Web Content Viewer (JSR 286) - Healthy Weight


When we talk about our diets, we usually talk about what we eat, but we don’t often talk about how much we eat. And many people are surprised when they learn how much they should eat at a meal.

When we serve meals at home, some of us put too much on our plates. And when we are offered more, it’s easy to say yes.

These days, the meals we buy come in larger serving sizes, too. Take away and fast food servings are typically bigger than they used to be. Fast food restaurants offer ‘value meal deals’ that encourage people to buy (and eat) more food for just a bit more money. And there are more super-sized food items in supermarkets than in the past. Plus drinks high in added sugars, such as soft drinks, energy drinks, sports drinks and cordial, and  alcohol are all extra on top of what you’re eating.

If you want to, you may be able to reduce the amount you eat at a meal by:

  • Starting meals with salad, which fills you up so you eat less of the main course
  • Using smaller plates and bowls, so you get used to serving and eating smaller meals
  • Eating more slowly
  • Putting leftovers away, or freezing them, as soon as you finish eating so you’re not tempted to have more
  • Always choosing ‘small’ or ‘regular’ servings rather than large ones 
  • Saying no to ‘value meals’ and ‘upsizing’, which encourage you to take in extra kilojoules
  • Drinking water with your meal.

The amount of any particular food we eat is related to both the serving size and how often we have that it.

If you want to know more about how much of each food group to eat, the Eat for Health website can help.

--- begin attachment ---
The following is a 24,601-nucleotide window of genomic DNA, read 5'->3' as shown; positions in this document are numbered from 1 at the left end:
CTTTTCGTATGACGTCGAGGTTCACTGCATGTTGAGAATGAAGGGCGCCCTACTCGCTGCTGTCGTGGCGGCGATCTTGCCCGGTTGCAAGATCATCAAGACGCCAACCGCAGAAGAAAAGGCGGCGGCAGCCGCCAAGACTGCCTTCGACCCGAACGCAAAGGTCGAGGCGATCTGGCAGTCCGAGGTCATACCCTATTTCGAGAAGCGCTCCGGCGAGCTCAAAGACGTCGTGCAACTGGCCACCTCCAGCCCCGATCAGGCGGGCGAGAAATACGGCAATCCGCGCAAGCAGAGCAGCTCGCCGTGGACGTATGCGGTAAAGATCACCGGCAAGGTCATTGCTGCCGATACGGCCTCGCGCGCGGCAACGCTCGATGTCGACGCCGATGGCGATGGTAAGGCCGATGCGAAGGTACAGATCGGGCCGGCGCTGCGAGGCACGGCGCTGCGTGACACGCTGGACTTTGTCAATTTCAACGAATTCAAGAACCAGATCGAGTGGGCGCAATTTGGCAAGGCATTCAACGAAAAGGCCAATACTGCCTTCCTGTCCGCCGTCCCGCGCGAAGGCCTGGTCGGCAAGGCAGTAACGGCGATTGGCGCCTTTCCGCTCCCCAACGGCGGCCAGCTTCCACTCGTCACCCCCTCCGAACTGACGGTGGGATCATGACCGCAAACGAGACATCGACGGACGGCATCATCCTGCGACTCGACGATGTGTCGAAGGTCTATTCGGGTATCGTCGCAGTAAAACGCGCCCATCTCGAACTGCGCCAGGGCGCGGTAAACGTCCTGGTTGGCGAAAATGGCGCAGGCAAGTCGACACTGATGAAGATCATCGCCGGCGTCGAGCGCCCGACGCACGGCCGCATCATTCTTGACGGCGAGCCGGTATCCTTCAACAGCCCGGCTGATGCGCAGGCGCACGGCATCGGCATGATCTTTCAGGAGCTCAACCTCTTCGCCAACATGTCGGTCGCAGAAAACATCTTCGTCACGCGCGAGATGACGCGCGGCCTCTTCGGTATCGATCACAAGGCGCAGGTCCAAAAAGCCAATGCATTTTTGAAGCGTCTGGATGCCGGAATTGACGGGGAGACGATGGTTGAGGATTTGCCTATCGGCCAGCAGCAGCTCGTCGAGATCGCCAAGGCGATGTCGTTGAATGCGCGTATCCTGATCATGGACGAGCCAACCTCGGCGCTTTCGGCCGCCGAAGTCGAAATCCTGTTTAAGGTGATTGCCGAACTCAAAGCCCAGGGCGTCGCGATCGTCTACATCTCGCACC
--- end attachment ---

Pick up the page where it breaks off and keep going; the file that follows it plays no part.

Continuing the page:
It is easier to reduce your meal sizes gradually rather than suddenly. But don’t decrease the amount of vegetables and fruit you eat – most people need to eat more of these!

If you were going to have a standard meat and vegetable meal, this is what it could look like portion-wise:

  • Lean meat or alternative (such as lean chicken, fish, tofu or beans) taking up no more than one quarter of a plate
  • Potatoes, sweet potatoes, sweet corn or wholegrain (cereal) food like brown rice taking up no more than one quarter
  • Different types and colours of vegetables and salad taking up around half the plate.

Plate demonstrating a healthy meal size

Photograph: Great Ideas in Nutrition


You can download the Healthy Weight Guide meal planner to plan and record what you eat and drink and monitor your meal sizes. Planning ahead allows you to buy the ingredients that you need to make healthy meals. 

If you register with the Healthy Weight Guide website, you can record your meal plans and update them online as often as you like. There is also a calculator you can use to help you find out the number of serves of each of the food groups you should consume. This will help you to plan your meals and meal sizes. These handy tools can be found in the registered area.

Registering gives you access to tools that will help you to...


Record your goals and plans


Monitor your progress


Celebrate your achievements


For more information: